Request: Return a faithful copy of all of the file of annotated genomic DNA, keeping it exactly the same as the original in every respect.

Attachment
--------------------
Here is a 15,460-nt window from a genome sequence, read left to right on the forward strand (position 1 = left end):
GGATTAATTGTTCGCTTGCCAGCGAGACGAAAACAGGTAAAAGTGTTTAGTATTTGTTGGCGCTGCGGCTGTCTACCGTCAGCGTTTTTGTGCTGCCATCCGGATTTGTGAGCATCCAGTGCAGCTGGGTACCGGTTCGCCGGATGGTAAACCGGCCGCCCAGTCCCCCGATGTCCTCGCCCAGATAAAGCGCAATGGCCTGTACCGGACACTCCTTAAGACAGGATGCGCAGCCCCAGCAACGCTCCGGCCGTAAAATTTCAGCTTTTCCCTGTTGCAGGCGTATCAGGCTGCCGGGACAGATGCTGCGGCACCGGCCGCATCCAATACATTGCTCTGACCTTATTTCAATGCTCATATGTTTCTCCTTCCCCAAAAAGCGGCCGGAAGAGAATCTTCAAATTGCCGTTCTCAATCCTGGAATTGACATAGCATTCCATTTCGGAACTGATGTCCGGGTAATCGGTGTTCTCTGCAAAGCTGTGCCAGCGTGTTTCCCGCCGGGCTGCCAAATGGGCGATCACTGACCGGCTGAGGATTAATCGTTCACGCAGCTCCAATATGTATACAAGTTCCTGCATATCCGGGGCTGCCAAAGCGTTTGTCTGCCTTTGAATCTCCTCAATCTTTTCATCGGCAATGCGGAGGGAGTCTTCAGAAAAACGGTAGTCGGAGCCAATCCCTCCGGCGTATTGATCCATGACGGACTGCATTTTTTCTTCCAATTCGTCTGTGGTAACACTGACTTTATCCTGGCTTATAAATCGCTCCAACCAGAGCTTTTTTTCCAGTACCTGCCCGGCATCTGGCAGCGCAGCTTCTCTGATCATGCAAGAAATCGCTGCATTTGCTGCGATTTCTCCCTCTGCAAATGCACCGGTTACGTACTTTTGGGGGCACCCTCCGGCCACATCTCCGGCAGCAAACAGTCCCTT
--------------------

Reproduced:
Here is a 15,460-nt window from a genome sequence, read left to right on the forward strand (position 1 = left end):
GGATTAATTGTTCGCTTGCCAGCGAGACGAAAACAGGTAAAAGTGTTTAGTATTTGTTGGCGCTGCGGCTGTCTACCGTCAGCGTTTTTGTGCTGCCATCCGGATTTGTGAGCATCCAGTGCAGCTGGGTACCGGTTCGCCGGATGGTAAACCGGCCGCCCAGTCCCCCGATGTCCTCGCCCAGATAAAGCGCAATGGCCTGTACCGGACACTCCTTAAGACAGGATGCGCAGCCCCAGCAACGCTCCGGCCGTAAAATTTCAGCTTTTCCCTGTTGCAGGCGTATCAGGCTGCCGGGACAGATGCTGCGGCACCGGCCGCATCCAATACATTGCTCTGACCTTATTTCAATGCTCATATGTTTCTCCTTCCCCAAAAAGCGGCCGGAAGAGAATCTTCAAATTGCCGTTCTCAATCCTGGAATTGACATAGCATTCCATTTCGGAACTGATGTCCGGGTAATCGGTGTTCTCTGCAAAGCTGTGCCAGCGTGTTTCCCGCCGGGCTGCCAAATGGGCGATCACTGACCGGCTGAGGATTAATCGTTCACGCAGCTCCAATATGTATACAAGTTCCTGCATATCCGGGGCTGCCAAAGCGTTTGTCTGCCTTTGAATCTCCTCAATCTTTTCATCGGCAATGCGGAGGGAGTCTTCAGAAAAACGGTAGTCGGAGCCAATCCCTCCGGCGTATTGATCCATGACGGACTGCATTTTTTCTTCCAATTCGTCTGTGGTAACACTGACTTTATCCTGGCTTATAAATCGCTCCAACCAGAGCTTTTTTTCCAGTACCTGCCCGGCATCTGGCAGCGCAGCTTCTCTGATCATGCAAGAAATCGCTGCATTTGCTGCGATTTCTCCCTCTGCAAATGCACCGGTTACGTACTTTTGGGGGCACCCTCCGGCCACATCTCCGGCAGCAAACAGTCCCTT